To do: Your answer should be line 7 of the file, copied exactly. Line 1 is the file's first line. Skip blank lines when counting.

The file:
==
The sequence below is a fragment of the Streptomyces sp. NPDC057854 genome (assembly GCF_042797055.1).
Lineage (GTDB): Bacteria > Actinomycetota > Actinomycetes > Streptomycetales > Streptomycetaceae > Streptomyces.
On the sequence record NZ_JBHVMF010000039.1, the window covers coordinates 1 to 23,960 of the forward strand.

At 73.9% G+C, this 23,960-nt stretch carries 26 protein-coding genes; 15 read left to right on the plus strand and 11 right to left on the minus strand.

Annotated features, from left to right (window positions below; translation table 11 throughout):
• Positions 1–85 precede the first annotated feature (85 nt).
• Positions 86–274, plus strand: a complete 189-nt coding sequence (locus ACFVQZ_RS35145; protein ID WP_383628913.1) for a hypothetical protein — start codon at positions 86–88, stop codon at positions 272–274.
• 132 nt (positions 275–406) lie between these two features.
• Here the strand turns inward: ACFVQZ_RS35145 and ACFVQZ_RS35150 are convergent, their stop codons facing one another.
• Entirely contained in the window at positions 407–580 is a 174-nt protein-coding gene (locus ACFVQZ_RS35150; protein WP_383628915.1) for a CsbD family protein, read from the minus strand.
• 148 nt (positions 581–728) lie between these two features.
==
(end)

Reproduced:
• Positions 86–274, plus strand: a complete 189-nt coding sequence (locus ACFVQZ_RS35145; protein ID WP_383628913.1) for a hypothetical protein — start codon at positions 86–88, stop codon at positions 272–274.